This Easter, I find myself asking:
What, if anything, does the resurrection of Jesus mean for us followers of Christ today who are watching with disbelief, frustration, and horror as the very fabric of our nation unravels before our very eyes?
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And what does the resurrection have to say about faith in a time of great strife and repression?
To help answer these questions, let’s turn to John’s gospel, which beautifully captures the human interactions between Jesus, His disciples, and the people around them. After all, our nation’s story at its core is simply one of people–flawed human beings with various levels of delegated authority or relational influence. John’s gospel was written after the Roman siege of Jerusalem in 70 AD when his own nation was unraveling. Despite those circumstances, he still penned his gospel, knowing the story of Jesus he was witness to was the key to existence and far above earthly trials: “…these are written that you may believe that Jesus is the Christ, the Son of God, and that by believing you may have life in his name” (John 20.31).
The last two chapters of John’s gospel describe several of Jesus’ resurrection appearances which help answer the question, “How should we now live?” in these turbulent times.
We can live knowing Jesus values and embraces the marginalized (John 20.1-18). John’s gospel records Mary Magdalene–a woman–as the first to see the resurrected Jesus. Despite the clear marginalization of women in that time, Jesus honored her with the task of sharing with the other disciples the news of his resurrection and of his imminent glorification. When we value everyone in our midst–regardless of the policies we or they oppose or support–we advance God’s kingdom by cutting through the deep divisions of our day.
We can live knowing Jesus empowers us to forgive (John 20.19-22). In Jesus’ first appearance to all the disciples together, John records that He equipped the disciples with an initial impartation of the Holy Spirit. What was the main purpose of that impartation? “If you forgive anyone his sins, they are forgiven; if you do not forgive them, they are not forgiven” (John 20.23). Likewise, we are called on to forgive others. That can be difficult in a time of such partisanship, but that is exactly why we need to redouble our efforts to call on the Holy Spirit to give us the grace to forgive those who do wrong or do not agree with us. This is also the time to pray for Christ-following leaders to stay the course while doing it in the spirit of grace and forgiveness.
We can live knowing Jesus can personally touch the skeptic (John 20.24-31). Jesus’ patience with Thomas is instructional: in a culture that is at least suspicious of and at worst violently hostile to the claims of Christianity, we see Jesus willing to kindly address the objections of the doubter. Do we have the faith and love to believe that even those most antagonistic to Christianity and its moral claims can encounter the resurrected Christ in such a way as to cry out with Thomas, “My Lord and my God!” (John 20.28)? Let’s communicate with and pray for our enemies and skeptical friends with that end in mind.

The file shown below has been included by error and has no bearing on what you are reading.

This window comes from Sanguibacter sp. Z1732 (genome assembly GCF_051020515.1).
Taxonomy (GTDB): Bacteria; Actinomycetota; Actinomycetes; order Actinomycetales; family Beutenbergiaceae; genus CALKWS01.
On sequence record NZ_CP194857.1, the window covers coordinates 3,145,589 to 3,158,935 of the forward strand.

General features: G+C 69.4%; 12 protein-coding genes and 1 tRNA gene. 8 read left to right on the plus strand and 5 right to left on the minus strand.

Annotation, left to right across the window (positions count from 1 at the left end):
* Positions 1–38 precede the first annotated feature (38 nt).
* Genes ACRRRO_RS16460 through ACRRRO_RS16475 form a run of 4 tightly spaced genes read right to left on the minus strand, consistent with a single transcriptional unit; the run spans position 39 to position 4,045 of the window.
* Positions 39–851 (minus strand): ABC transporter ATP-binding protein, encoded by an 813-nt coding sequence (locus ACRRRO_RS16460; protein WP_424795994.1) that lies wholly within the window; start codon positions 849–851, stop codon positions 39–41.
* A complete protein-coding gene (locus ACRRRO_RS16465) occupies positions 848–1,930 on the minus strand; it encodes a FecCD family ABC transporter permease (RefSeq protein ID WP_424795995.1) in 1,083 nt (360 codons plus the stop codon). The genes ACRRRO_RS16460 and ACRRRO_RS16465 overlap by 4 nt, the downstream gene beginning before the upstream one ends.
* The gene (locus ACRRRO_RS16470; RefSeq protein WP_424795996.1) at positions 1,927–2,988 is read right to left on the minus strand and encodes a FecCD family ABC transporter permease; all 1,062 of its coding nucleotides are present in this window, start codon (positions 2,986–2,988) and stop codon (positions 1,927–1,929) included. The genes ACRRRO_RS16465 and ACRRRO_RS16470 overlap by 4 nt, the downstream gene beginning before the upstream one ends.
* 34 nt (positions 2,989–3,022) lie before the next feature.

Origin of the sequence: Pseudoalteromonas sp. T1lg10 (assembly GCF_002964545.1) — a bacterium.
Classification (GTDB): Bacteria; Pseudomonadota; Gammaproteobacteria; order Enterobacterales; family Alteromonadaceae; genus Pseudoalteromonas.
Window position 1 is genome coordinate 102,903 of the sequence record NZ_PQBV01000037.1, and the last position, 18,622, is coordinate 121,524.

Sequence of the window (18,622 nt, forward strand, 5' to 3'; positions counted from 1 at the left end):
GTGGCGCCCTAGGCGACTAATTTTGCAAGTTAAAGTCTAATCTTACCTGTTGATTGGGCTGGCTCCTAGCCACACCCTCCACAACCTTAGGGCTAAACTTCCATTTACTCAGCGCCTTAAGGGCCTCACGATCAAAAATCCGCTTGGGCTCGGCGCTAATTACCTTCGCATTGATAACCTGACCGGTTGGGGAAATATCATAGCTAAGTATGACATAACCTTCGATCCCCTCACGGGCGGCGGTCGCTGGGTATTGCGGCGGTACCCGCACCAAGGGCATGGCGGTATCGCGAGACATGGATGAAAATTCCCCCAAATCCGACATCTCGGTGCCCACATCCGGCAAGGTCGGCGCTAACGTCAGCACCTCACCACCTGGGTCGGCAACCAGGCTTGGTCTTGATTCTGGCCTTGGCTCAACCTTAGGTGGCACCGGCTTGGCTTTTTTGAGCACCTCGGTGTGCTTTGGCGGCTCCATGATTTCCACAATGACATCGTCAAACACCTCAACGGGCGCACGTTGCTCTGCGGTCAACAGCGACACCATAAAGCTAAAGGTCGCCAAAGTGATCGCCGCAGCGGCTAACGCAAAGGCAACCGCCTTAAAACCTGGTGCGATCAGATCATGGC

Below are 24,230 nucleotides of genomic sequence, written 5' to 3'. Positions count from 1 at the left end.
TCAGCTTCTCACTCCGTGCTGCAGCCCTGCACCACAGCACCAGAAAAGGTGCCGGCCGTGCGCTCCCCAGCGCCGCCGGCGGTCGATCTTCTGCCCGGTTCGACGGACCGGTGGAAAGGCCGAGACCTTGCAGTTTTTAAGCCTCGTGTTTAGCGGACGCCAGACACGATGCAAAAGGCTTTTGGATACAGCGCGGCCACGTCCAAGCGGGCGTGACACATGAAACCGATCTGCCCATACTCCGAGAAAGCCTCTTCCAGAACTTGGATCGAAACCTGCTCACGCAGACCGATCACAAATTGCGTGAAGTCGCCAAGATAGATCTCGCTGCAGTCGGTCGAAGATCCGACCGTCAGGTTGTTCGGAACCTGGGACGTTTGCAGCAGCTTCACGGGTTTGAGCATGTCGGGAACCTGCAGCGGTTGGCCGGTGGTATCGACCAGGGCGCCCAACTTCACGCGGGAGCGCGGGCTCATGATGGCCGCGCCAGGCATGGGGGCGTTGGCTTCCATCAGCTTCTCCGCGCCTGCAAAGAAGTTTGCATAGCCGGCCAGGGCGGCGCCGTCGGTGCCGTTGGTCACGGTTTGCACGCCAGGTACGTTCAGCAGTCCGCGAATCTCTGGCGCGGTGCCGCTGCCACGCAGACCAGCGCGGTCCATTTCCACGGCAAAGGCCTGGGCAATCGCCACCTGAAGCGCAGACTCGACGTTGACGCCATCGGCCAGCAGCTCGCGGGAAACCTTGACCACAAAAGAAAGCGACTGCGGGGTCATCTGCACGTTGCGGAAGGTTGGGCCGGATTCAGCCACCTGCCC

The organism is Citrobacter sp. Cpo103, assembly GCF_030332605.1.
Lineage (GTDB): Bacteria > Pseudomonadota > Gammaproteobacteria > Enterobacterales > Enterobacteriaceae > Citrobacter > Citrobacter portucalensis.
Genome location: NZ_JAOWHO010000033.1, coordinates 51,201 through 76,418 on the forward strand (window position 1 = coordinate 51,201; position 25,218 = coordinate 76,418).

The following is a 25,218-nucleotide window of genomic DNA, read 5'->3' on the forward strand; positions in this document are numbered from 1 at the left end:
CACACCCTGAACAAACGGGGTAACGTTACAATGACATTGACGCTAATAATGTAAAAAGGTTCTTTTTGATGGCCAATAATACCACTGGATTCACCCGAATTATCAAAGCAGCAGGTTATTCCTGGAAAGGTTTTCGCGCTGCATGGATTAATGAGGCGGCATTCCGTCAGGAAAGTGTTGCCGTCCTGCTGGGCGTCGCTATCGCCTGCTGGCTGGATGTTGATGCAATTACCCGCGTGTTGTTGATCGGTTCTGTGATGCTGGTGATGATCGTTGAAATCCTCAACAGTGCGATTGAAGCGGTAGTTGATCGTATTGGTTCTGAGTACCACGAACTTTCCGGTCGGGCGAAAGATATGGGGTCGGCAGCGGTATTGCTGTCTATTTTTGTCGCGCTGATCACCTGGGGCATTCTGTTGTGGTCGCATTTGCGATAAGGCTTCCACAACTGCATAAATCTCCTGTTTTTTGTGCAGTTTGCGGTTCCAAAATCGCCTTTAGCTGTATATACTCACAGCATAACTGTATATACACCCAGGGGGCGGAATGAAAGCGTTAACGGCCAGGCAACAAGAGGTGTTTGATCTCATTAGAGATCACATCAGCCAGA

We can live knowing Jesus sees us and loves us relationally (John 21.1-14). In this, my favorite resurrection narrative of the Bible, a downcast Peter and six other disciples go fishing. They first encounter the Lord through His miraculous provision of fish, and this leads them to share breakfast with Him. Of all the ways that Jesus could have revealed His resurrected self to his friends and mentees, He chose to do so in a way that met them exactly where their needs were, drawing them to connect with Him relationally. Don’t we believe that Jesus can similarly reach our friends, neighbors, and government leaders, regardless of their political leanings, such that they say, “It is the Lord!” (John 21.7)? And don’t we believe that Jesus wants to connect with them through us? Let’s believe for, pray for, and cultivate relationships with our adversaries near and far knowing that Jesus desires to connect with their hearts to effect an inside-out spiritual transformation.
We can live knowing Jesus loves restoring people who fail (John 21.15-25). Jesus’ reinstatement of Peter is the Lord redemptively taking Peter through one of the most painful episodes of his life. Jesus’ threefold questioning of Peter’s love for Him echoes Peter’s threefold denial of Jesus only days earlier. Instead of punishing Peter’s failure, Jesus gently touches Peter’s shame with His love, bestowing upon him the highest of callings and enabling his disciple to walk fully into the dignity of his God-ordained destiny and identity. Not one of us is without shame–including our friends in the government sphere. As believers in the resurrected Jesus, we can point anyone to the One who uncovers our shame, heals us with His forgiving love, and sets us back onto the path of our best possible selves. Anyone, along with Peter, can hear Jesus restoratively saying, “You must follow me” (John 21.22).
At this time of distress, we followers of Christ do well to look to the Cross to turn the spotlight from what is unfolding around us and turn it back onto ourselves. This Easter, let us ask: do we have the faith, hope, and love to know the resurrected Jesus of John’s gospel? Are we assured of Jesus’ capacity to break into the lives of our nearby friends and our faraway government leaders? The future of our country depends on our answers, and the resurrection of Jesus has everything to do with this national moment. Let’s believe that Jesus still has many chapters that He wants to write in the stories of our families, our friends, and our nation, such that “if every one of them were [to be] written down, I suppose that even the whole world would not have room for the books that would be written” (John 21.25).